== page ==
Township Liquor License Hearing Set May 19 for Royal Farms

LOWER POTTSGROVE PA – Construction of a Royal Farms fueling station and convenience store, first proposed during May 2021 for a portion of vacant land adjacent to the A.D. Moyer Lumber location at 300 Armand Hammer Blvd., is making progress on two fronts, Lower Pottsgrove officials indicate.

First, it is scheduled to be the subject of a May 19 (2022; Thursday) public hearing at 6 p.m., in the township municipal building on Buchert Road, regarding transfer of a liquor license to developer Two Farms Inc. from an East Greenville license holder, Schultheis Enterprises Inc. A legal advertisement announcing the hearing before the Board of Commissioners was published May 5 (Thursday).

And second, township Manager Ed Wagner reports plans for the Royal Farms project are anticipated to be filed for review by the township Planning Commission during its June 20 meeting at 6:30 p.m., also at the municipal building.

The developer had hoped to meet with planners this month, but township engineering representative Jim McCarthy said Two Farms had omitted necessary amendment information from earlier drawings and new ones were required. The Planning Commission meeting scheduled for Monday (May 16) was subsequently canceled Tuesday (May 10), according to the township website.

About the liquor license hearing

Pennsylvania Restaurant Liquor License No. R-19083 is currently held by Schultheis at 747 Gravel Pike, East Greenville, in Upper Hanover Township, the legal advertisement states. Wagner identified the company as the operator of the Carriage House Restaurant. Two Farms is asking township approval of an intermunicipal restaurant liquor license transfer from Schultheis for its use at the Armand Hammer site. Local approval of the transfer is required under Pennsylvania’s Liquor Code.

The hearing will occur a half-hour before the board’s regularly scheduled May 19 meeting. It is free to attend, and open to the public. Commissioners will “receive comments and recommendations,” if any are offered, concerning the company’s “intent to acquire and utilize” the license, and also will allow Two Farms to describe its business and intent in the license acquisition.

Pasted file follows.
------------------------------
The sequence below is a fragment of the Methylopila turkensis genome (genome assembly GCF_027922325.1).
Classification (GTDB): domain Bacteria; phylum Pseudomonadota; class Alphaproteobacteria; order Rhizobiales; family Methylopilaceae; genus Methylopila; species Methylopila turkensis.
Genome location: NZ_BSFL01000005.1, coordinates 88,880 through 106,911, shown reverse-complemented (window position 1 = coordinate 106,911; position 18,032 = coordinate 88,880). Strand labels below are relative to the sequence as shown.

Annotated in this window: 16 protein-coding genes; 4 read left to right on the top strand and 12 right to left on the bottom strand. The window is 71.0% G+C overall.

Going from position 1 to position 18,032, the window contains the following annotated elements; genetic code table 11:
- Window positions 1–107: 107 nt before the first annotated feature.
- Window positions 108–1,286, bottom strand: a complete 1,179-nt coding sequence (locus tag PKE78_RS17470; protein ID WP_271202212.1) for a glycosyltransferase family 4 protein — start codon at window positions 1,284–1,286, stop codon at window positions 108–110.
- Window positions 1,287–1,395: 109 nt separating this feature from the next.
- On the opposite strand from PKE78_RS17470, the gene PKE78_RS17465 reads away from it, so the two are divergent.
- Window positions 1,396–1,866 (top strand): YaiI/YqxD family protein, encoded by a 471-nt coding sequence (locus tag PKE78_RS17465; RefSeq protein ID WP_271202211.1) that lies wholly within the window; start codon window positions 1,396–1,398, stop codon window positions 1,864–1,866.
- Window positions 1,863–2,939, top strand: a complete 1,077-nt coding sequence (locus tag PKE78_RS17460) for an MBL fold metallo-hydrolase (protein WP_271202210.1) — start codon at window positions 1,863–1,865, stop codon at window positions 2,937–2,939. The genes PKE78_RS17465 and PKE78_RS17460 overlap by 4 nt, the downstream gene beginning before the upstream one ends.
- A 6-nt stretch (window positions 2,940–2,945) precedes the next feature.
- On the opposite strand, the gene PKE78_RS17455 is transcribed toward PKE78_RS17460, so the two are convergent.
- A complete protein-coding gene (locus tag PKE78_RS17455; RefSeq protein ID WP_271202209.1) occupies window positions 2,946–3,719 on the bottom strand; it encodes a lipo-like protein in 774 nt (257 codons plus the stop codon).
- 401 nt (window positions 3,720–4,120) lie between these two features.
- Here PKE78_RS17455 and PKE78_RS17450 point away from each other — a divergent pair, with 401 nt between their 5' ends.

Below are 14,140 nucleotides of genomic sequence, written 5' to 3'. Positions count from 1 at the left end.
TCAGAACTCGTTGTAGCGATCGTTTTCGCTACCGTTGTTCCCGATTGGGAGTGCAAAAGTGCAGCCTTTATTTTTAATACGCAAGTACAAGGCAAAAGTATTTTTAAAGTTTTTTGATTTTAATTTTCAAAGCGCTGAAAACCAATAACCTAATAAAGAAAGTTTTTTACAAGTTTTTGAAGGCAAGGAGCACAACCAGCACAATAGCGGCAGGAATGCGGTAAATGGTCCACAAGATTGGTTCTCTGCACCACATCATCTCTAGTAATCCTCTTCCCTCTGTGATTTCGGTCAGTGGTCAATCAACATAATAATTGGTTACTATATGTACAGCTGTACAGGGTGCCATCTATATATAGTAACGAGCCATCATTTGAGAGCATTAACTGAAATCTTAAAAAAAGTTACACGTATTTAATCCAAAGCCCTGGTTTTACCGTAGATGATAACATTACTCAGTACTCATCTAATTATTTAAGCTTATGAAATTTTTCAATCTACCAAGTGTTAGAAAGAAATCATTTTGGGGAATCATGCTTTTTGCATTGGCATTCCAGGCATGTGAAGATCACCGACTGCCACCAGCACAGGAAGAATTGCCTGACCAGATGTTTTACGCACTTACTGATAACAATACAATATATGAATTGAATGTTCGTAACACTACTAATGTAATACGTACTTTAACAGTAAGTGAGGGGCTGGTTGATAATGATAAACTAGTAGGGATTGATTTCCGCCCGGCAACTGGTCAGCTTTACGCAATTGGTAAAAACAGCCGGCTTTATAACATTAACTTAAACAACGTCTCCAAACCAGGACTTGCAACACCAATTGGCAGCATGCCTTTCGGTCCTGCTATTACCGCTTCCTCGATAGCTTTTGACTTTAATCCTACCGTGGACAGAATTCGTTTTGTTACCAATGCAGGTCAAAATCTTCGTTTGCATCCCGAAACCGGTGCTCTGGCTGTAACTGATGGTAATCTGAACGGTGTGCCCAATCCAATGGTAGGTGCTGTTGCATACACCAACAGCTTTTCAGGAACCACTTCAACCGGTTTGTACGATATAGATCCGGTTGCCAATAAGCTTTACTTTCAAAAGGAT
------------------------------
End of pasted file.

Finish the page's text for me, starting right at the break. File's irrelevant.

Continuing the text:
Under the code, commissioners must approve the transfer “through written resolution passed at a public meeting.” Without it, the Pennsylvania Liquor Control Board “cannot transfer the license into (the) municipality,” its website explains. The commissioners’ primary hearing task is to determine whether the request would adversely affect “the welfare, health, peace, and morals” of township residents. If commissioners agree to approve such a resolution, it may be adopted the same night.

Could it be quick and quiet?

The event possibly sounds dramatic, but Wagner candidly doubts it will be.

The last liquor license hearing held by the township occurred several years ago when – like other grocery retailers at the time – Redner’s Markets Inc. in the North End Shopping Center, 1300 N. Charlotte St., was the subject of a similar intermunicipal license transfer hearing. It went quietly and took only minutes to complete, the manager recalled during the board’s April 21 meeting.

Redner’s license at North Charlotte Street was renewed in February, and continues through April 2023, liquor control board records show.

Municipalities may benefit, albeit slightly, when liquor license changes occur within their borders.

The liquor control board makes semi-annual distributions to Pennsylvania municipalities for their portions of license fee revenues. The last time Lower Pottsgrove received a distribution was in 2020, for the period of Feb. 1 to July 31. The board said it sent the township a check for $1,850 following the renewal of seven licenses.

Editor’s Note: This story was published Thursday (May 12) at 6:45 p.m., and re-edited at 8:46 p.m.